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To: 2ndDivisionVet

This author’s understand of economics would fit in a thimble with room to spare.


19 posted on 05/08/2014 4:28:19 AM PDT by Hardastarboard (Please excuse the potholes in this tagline. Social programs have to take priority in our funding.)
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To: maddog55

Now imagine all those great things totally under the thumb of someone like Harry Reid.

Keep the NG wealth out of the hand of Government, and the US will do well - very well indeed!

But if we allow the Government to control the wealth - to reward their toadies with Sheik-like wealth - we will not recognize what America will become.

But we mustn’t do what the article writer says - the only funds on earth worse managed and more wasteful than the Norwegian sovereign funds would be an American Sovereign fund (shudder).

Instead: the people extracting the NG wealth must be allowed to keep as much of their profits as possible. Also any Government royalties must be used to sharply cut taxes. No-one in government can be allowed a penny!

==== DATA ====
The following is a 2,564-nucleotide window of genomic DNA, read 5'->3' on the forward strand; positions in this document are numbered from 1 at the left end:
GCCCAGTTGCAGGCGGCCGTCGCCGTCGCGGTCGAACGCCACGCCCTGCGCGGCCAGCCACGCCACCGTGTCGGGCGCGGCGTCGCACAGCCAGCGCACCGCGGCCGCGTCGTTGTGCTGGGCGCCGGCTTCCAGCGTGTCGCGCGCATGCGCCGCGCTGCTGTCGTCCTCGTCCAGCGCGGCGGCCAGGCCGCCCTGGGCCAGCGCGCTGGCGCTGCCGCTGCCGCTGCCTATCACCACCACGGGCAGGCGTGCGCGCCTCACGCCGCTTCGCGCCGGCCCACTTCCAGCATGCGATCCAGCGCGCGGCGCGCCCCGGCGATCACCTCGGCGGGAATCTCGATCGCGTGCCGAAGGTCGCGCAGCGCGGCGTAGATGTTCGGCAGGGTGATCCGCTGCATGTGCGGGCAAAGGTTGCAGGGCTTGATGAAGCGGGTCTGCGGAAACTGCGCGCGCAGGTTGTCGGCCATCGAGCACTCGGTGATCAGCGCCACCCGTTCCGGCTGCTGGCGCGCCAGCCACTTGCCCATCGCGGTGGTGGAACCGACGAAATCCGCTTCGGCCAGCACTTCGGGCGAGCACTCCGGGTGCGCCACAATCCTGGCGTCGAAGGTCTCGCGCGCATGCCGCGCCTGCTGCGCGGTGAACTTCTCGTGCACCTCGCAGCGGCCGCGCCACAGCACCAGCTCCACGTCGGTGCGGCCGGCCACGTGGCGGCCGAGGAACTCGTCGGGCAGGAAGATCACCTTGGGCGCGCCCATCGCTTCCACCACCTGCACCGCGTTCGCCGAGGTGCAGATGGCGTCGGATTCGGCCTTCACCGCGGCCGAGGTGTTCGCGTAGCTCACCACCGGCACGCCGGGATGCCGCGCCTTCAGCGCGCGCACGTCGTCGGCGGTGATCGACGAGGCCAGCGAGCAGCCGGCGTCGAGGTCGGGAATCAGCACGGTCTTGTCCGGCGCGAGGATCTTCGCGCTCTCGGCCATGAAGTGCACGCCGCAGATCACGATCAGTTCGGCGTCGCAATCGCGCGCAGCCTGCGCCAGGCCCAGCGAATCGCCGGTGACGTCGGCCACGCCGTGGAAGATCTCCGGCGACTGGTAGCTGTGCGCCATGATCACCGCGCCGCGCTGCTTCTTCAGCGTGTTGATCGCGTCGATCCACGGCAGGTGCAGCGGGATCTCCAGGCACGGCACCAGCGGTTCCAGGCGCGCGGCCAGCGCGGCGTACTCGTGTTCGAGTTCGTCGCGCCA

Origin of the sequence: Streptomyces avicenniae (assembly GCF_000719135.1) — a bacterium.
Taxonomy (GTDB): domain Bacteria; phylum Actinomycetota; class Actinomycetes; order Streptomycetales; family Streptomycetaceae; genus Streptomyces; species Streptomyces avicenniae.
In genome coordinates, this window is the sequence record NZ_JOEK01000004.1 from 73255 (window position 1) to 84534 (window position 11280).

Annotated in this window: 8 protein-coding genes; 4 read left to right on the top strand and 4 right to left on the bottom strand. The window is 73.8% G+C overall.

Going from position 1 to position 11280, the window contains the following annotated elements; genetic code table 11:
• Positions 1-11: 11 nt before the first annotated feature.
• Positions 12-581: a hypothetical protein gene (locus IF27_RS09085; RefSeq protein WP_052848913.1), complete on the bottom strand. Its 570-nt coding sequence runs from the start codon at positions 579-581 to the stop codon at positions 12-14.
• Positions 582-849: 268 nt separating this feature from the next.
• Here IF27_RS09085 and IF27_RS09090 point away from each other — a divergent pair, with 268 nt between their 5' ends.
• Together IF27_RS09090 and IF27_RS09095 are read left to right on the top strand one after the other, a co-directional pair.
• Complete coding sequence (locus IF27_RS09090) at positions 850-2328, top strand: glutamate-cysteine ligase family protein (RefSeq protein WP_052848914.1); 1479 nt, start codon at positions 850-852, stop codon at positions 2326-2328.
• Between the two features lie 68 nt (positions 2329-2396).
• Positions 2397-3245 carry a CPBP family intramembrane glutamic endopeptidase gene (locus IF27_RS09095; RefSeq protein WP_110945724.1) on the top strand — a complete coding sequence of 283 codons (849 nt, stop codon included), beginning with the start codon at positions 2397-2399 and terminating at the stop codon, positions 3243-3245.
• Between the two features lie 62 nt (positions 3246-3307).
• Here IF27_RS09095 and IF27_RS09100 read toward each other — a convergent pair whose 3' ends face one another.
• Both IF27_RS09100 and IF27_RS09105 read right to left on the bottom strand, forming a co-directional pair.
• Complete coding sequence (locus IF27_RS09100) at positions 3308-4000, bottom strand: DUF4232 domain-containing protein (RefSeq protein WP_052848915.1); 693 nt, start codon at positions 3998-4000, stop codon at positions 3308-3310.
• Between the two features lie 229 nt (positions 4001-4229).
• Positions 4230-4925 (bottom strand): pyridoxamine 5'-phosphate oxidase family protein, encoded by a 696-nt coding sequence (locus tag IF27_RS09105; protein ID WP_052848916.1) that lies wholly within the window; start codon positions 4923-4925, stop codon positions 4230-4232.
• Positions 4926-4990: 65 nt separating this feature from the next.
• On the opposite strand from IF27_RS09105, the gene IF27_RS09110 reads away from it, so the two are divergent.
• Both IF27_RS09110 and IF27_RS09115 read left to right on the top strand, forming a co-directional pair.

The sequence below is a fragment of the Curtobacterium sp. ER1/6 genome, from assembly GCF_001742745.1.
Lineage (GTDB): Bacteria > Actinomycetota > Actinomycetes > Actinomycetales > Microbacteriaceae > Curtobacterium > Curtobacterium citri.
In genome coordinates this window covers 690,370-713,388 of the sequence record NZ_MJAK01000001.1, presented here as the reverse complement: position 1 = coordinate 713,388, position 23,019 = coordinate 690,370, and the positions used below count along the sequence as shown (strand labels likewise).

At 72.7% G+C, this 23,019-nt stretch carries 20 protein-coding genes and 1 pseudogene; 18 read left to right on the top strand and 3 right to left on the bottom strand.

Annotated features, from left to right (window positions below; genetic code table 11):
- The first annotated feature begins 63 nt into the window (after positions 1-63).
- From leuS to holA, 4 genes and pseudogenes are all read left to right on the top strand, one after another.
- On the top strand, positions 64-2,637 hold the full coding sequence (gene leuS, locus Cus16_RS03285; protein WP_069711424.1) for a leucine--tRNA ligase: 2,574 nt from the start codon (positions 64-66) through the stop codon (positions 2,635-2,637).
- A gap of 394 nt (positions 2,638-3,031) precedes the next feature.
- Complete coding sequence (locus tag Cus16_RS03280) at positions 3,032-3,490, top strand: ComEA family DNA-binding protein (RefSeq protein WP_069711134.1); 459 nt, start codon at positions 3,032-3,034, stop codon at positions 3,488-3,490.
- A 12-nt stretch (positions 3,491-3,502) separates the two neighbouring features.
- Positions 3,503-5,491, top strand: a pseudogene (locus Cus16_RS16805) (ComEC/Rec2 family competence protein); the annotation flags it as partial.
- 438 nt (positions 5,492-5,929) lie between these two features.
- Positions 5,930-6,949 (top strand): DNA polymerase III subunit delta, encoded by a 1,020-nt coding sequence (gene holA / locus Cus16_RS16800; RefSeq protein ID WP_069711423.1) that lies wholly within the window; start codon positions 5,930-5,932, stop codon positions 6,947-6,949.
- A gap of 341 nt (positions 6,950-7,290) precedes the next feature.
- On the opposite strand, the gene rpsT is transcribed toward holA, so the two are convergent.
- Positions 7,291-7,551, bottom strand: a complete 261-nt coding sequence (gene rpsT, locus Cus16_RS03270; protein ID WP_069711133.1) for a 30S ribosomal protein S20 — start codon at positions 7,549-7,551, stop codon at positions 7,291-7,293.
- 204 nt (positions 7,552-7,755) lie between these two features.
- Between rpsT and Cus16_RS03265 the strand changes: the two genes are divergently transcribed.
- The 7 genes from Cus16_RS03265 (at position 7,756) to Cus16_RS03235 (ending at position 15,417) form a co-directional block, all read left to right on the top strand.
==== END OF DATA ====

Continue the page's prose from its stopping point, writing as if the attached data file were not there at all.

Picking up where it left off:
20 posted on 05/08/2014 4:36:08 AM PDT by agere_contra (I once saw a movie where only the police and military had guns. It was called 'Schindler's List'.)
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To: 2ndDivisionVet

Oil is already purchased with dollars worldwide. There would be no “Dutch effect” causing foreigners to suddenly want dollars. They already need dollars to buy oil. Duh.

And there is certainly something to say for not having the gov’t decide whom to favor with investment. But the scale is all wrong. There is no way a country the size of the Us could take all of our oil money and invest it only in other countries.


21 posted on 05/08/2014 4:38:16 AM PDT by SoothingDave
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To: GeronL

Why would we want to do that?


22 posted on 05/08/2014 4:45:50 AM PDT by bert ((K.E. N.P. N.C. +12 ..... History is a process, not an event)
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To: 2ndDivisionVet